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Operation Varsity Blues: Three Things I Know for Sure about @OliviaJade

by Carol Barash, PhD, on Mar 14, 2019 10:14:04 AM

I was driving west on I-80, when the first message came through … by the time I could check, my phone was exploding … If you follow college admissions, or the lives of the rich and reckless, even a little, you know that a college admissions advisor in Newport Beach ran an elaborate scam — with the help of many bad actors across psychology, testing, and college sports — to get a few entitled kids into the colleges their parents longed for.

At least one of the kids who benefited from the scam — YouTube star @OliviaJade, daughter of Lori Loughlin — didn’t even want to go to college! She complained about how it would ruin her YouTube career; when that didn’t fly with her followers, she switched to black and white to signal her ever so serious apology, ever so prettily and perfectly stated, that she regretted hurting anyone’s actual need for college with her cavalier approach to the whole thing.

She’s a child on display; it’s easy to blame her. But should we? Did she even know her parents had paid hundreds of thousands of dollars to buy her way into USC? Do these questions matter?

I think they do. And here’s why.

Even if these kids are privileged, they’re still hungry for their parents’ love. And any kid whose parents are trying to buy them into a college they’re not actually qualified for is sending the biggest, baddest message any parent can send. They are saying, “You are not good enough. Exactly as you are is not good enough, and not what I want. I want these other, external markers of your greatness. I want them so badly, I will buy them.” Being privileged does not lessen that hurt.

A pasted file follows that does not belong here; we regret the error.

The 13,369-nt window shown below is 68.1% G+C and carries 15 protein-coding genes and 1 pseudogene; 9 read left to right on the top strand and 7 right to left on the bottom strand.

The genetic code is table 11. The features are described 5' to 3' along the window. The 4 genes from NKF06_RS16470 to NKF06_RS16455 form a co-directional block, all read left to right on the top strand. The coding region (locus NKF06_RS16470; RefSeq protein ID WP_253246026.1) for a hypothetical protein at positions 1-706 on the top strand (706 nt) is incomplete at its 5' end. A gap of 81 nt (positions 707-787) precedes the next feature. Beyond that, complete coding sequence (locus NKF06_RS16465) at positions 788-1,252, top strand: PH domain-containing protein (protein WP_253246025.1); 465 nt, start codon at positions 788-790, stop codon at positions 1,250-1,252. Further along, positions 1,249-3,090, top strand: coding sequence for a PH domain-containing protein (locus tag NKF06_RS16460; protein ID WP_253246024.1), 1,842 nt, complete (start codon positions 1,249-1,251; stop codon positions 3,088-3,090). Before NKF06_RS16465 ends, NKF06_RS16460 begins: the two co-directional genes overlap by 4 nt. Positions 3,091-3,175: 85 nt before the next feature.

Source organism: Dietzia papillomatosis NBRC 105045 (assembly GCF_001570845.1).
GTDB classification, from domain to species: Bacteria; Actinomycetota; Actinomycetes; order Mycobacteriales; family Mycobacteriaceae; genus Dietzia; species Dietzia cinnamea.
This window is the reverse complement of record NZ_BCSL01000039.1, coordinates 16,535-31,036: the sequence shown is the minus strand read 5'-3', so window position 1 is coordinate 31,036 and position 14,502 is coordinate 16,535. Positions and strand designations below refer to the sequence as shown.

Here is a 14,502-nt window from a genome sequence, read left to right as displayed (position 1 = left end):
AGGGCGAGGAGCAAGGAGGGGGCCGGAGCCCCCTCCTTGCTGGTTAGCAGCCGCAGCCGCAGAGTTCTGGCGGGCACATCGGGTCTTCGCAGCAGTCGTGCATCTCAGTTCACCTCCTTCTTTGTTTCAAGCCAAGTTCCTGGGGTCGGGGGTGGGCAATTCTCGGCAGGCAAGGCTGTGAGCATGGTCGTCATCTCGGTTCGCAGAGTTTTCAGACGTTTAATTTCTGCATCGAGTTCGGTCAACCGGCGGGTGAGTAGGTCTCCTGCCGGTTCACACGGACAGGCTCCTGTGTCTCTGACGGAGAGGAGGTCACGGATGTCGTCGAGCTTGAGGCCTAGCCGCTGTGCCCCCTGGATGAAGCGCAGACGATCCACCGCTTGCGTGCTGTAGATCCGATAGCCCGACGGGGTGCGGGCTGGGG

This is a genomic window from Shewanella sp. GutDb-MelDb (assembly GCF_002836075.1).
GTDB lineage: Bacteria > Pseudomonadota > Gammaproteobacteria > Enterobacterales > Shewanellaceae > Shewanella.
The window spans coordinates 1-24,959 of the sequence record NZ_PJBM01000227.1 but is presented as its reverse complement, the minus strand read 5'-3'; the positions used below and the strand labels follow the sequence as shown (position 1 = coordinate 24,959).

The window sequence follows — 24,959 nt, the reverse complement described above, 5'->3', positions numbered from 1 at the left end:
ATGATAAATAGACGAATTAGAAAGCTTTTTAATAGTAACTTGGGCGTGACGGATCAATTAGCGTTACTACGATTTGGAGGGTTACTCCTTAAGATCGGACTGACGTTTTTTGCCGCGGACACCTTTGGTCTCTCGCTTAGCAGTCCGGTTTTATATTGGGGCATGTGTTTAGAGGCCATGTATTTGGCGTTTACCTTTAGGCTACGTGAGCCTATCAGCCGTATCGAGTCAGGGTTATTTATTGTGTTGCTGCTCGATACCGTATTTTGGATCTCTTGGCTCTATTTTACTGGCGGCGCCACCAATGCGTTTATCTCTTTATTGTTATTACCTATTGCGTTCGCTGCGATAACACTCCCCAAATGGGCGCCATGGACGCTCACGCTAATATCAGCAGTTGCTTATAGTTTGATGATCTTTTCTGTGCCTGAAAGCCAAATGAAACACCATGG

We know that the US college admissions process is radically unfair. I’ve written about this before, and proposed some simple solutions. Nothing less than systemic change will do, since we’re talking about a whole generation’s future. If we focus on getting as many students as possible into the colleges they are qualified to attend, with the money and programs they need to thrive, we could empower a whole generation for success. There are a few colleges taking up the challenge of retooling higher education for a life of work and learning — take a look at Georgia Tech and the new California Online Community College for bold leadership. But most colleges are not focused on the massive change required for students to thrive. By the time they catch up … well, it’s like the environment: the clock is ticking, and every day we don’t address what’s wrong, it gets harder and harder to fix it.

@OliviaJade the spotlight is on you, and you have a huge opportunity here. Young people look to you for advice. I urge you to take on the challenge of college equity and use your platform to transform the radically broken system your parents took advantage of — because they could. Show your parents, and the world, that you’re smarter and more authentic than they played you for. Use your celebrity for something good. Tell a different story. One that’s enduring and about the future; one that goes deeper than which brands will pay you to put yourself on display.

Topics:College Access

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